Tuesday, January 14, 2014

reading list redux

Million Dollar Legs - the author is a bit of a fan-boy, but I had no idea that Grable's career included time touring in Hello Dolly! and Born Yesterday. Fun Hollywood read, but I've read better.

For example, Tab Hunter might not be much as an actor, but his memoir about Hollywood and being gay and the era - he's funny, he's sharp, and he's astute. The late Esther Williams' memoir Million Dollar Mermaid - frank, funny, and fully aware of her faults as well as her achievements.

I Go By Sea - I admit that Mr Banks is what inspired me to pick this up again one night. It goes quickly, and I like it better than Mary Poppins. There, I've said it.

Still working on Moon (I keep losing track of the characters) and Britten, who wrote brilliant music but whose personal indecisiveness drives me away at fifty page intervals.

Gavin MacLeod is a lot more enjoyable so far than the sub-title might suggest.

Meanwhile, started and finished The Cantor Wore Crinolines by Mark Schweitzer, which is hilariously funny for reasons relating to liturgy, Latin, and language. It's the umpteenth in his series, and the last two or three were a little flat, but this one is almost as good as the first one, The Alto Wore Tweed. href
="http://www.sjmpbooks.com/">The author's web site
Uh-oh - it appears that he has a blog. Must check that out.

Also enjoyed Death is Now My Neighbor by Colin Dexter - who have I read mysteries all these years and missed his books? - and just started reading, but now cannot find, a book of essays about knitting.

I'd claim that I read all of this while iced in, but the sad truth is that I spent a good part of that time playing Harry Potter on the Wii....

Friday, January 03, 2014

and another

How could I resist:

The Girl With the Million Dollar legs:Betty Grable by Tom McGee

This is Your Captain Spekaing: My Fantastic Voyage Through Hollywood, Faith & Life by Gavin MacLeod

Maybe I shouldn't go to the library.

Oh, wait, is this what my students might have read and so I should know about it? Because my committee members would sneer at all of what's on my list.

Let go of bitterness...


Wednesday, January 01, 2014

New Year

Books in Progress:

Benjamin Britten: A Biography by Humphrey Carpenter

How To Moon a Cat by Rebecca M. Hale

I Go By Sea, I Go By Land, P.T. Travers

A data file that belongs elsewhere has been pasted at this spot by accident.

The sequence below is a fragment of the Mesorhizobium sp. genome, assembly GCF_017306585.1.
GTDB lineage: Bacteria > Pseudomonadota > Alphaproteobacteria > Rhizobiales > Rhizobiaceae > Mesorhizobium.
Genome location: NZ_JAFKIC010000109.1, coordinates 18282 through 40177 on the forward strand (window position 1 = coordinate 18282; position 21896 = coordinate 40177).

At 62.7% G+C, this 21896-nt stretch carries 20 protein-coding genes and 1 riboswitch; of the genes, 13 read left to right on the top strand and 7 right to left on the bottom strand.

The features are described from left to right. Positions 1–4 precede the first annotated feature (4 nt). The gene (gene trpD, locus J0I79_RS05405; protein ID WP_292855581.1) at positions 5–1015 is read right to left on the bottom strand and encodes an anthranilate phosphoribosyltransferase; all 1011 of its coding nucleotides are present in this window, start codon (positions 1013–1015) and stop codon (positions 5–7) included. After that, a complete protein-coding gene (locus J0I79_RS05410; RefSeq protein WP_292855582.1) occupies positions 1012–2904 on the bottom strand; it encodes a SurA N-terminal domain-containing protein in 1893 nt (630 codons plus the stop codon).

I need to update syllabi, find out what to do with my peer evaluated essays, and, oh yeah, schedule that meeting that might or might not lead to more work in the future.

A few days ago a family member, in describing another family member who is also a professor, dismissively said that teachers don't really have anything to do during their holidays. I suppose that the luxury of reading three books for fun probably doesn't count for much. Makes me feel saner, though.

Thursday, September 19, 2013

a solid B

I am a solid B. I hate it.

I am doing a perfectly acceptable job at my job... both of them. 

I am trying not to be sickened by the various insanities - I'm not going to be paid to spend hours & hours at a meeting about benefits we all know I will never have - must keep going.

I'm trying so hard to be interesting, to bring some excitement about learning.

I believe, so much, in http://en.wikipedia.org/wiki/Dayenu. I want to be a seed.

Friday, January 18, 2013

contents with commentary

A conversation on the tome of visages got around to the contents of purses. I have a feeling that I started it unintentionally, which is pretty much how most of my ideas that endure seem to occur.

I do own a purse, and many of its contents are similar to the ones in my knitting bag. However, I can and have gone weeks and even months without using a purse, whereas I use my knitting bag almost every day.

Here follows a list of the contents of my bag as of 3:45 PM, with bonus snarky commentary:

almost completed afghan on needles
wrist brace
napkins (lots)
scotch tape
various coupons, some not yet expired!
scissors, extra sharp
toothbrush in case - where's the toothpaste? argh!
two harmonicas - yes, really
Barnes & Noble giftcard
two hairties, one pink, one black
three hairclips, varying sizes, all black
book of dolphin stickers
three chapsticks
one lipstick